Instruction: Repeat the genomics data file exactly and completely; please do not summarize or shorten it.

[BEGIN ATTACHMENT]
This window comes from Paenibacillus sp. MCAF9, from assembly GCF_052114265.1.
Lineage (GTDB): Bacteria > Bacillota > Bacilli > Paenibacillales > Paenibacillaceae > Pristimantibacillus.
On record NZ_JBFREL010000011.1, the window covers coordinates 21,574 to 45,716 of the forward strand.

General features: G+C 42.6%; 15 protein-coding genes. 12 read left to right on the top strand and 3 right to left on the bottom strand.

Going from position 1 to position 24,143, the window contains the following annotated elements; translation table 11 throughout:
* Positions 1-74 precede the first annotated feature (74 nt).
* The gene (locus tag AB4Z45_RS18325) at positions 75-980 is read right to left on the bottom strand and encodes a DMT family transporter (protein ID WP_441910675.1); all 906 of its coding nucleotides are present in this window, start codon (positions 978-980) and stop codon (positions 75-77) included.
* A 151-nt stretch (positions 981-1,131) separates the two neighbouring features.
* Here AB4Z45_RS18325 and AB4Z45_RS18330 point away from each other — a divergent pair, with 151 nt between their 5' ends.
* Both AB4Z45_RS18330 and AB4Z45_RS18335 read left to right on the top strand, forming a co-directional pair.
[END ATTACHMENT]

This window comes from Paenibacillus sp. MCAF9, from assembly GCF_052114265.1.
Lineage (GTDB): Bacteria > Bacillota > Bacilli > Paenibacillales > Paenibacillaceae > Pristimantibacillus.
On record NZ_JBFREL010000011.1, the window covers coordinates 21,574 to 45,716 of the forward strand.

General features: G+C 42.6%; 15 protein-coding genes. 12 read left to right on the top strand and 3 right to left on the bottom strand.

Going from position 1 to position 24,143, the window contains the following annotated elements; translation table 11 throughout:
* Positions 1-74 precede the first annotated feature (74 nt).
* The gene (locus tag AB4Z45_RS18325) at positions 75-980 is read right to left on the bottom strand and encodes a DMT family transporter (protein ID WP_441910675.1); all 906 of its coding nucleotides are present in this window, start codon (positions 978-980) and stop codon (positions 75-77) included.
* A 151-nt stretch (positions 981-1,131) separates the two neighbouring features.
* Here AB4Z45_RS18325 and AB4Z45_RS18330 point away from each other — a divergent pair, with 151 nt between their 5' ends.
* Both AB4Z45_RS18330 and AB4Z45_RS18335 read left to right on the top strand, forming a co-directional pair.